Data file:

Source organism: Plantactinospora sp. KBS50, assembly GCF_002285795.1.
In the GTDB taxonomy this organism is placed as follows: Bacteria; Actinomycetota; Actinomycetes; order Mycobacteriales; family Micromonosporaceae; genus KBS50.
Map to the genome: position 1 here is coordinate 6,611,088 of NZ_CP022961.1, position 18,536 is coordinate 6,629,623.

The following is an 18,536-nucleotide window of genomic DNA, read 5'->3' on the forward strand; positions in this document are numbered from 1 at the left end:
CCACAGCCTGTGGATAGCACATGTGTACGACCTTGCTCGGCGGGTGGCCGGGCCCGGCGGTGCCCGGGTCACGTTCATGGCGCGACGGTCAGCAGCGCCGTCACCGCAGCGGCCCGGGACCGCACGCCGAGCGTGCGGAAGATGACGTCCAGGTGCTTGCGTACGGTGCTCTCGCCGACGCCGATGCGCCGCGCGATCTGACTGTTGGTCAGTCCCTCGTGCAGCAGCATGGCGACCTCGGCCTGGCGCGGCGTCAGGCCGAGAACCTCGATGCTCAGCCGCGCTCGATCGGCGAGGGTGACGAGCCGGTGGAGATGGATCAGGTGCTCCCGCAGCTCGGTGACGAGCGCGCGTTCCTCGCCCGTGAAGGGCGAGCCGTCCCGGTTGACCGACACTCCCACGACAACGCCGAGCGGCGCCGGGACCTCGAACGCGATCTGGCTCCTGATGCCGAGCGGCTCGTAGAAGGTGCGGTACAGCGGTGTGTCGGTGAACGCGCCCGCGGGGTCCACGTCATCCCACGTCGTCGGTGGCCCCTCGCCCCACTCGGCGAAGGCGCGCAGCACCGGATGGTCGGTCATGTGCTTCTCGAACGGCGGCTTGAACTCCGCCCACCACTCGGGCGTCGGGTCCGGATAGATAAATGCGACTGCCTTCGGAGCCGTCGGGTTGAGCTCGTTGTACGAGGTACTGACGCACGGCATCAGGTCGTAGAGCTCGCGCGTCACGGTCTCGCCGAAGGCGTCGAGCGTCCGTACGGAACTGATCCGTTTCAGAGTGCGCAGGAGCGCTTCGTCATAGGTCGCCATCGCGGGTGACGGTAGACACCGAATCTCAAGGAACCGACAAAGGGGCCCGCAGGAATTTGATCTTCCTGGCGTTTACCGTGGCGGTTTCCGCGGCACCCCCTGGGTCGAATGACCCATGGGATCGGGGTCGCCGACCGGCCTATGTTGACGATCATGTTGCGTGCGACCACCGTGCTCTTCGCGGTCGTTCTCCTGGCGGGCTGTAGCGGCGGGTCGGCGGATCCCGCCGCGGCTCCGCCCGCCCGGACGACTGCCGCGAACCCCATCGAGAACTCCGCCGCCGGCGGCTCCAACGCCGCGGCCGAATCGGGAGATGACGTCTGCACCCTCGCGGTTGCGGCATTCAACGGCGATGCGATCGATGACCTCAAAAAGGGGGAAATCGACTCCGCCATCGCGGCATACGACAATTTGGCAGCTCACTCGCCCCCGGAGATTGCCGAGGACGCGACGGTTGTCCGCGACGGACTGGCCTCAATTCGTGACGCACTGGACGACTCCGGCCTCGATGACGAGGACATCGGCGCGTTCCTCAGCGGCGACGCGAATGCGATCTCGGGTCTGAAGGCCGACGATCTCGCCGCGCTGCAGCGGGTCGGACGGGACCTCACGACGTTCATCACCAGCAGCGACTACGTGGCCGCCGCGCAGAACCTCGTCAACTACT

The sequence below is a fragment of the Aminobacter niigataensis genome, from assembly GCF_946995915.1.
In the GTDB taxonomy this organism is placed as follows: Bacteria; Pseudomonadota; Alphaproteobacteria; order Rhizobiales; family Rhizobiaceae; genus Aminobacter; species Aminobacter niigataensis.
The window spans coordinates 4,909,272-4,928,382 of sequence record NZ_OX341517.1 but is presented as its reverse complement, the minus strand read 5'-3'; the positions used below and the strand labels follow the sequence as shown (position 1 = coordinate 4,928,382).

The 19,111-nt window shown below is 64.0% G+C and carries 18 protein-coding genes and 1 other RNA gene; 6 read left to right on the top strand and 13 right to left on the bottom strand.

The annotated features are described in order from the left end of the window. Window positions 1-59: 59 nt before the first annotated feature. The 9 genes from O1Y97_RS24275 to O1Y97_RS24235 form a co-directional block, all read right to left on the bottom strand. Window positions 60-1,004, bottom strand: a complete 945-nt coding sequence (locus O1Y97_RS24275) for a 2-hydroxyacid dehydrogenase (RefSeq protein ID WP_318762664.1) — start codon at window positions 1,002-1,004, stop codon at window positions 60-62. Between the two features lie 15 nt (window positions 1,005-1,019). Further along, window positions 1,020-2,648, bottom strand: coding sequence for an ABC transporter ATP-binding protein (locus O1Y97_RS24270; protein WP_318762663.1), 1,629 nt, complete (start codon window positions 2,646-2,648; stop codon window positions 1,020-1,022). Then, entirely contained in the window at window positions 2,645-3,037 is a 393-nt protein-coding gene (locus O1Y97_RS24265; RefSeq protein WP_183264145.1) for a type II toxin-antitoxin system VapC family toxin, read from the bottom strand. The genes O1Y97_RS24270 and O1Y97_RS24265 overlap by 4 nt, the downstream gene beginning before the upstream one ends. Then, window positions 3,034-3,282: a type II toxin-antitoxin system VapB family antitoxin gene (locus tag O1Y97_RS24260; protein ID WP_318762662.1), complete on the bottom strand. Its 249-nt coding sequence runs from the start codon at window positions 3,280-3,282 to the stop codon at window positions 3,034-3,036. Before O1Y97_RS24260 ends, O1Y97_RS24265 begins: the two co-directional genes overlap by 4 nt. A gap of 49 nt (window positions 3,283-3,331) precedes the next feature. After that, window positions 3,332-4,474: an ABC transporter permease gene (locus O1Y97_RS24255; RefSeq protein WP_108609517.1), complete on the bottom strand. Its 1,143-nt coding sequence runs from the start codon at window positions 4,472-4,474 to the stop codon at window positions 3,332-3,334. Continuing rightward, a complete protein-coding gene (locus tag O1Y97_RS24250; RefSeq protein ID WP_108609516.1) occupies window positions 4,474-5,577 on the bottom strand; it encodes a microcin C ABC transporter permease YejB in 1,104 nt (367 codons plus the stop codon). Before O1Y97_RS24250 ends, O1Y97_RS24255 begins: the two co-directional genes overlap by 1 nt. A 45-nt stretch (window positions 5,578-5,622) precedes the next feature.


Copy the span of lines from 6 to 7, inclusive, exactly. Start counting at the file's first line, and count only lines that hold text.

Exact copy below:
The sequence below is a fragment of the Aminobacter niigataensis genome, from assembly GCF_946995915.1.
In the GTDB taxonomy this organism is placed as follows: Bacteria; Pseudomonadota; Alphaproteobacteria; order Rhizobiales; family Rhizobiaceae; genus Aminobacter; species Aminobacter niigataensis.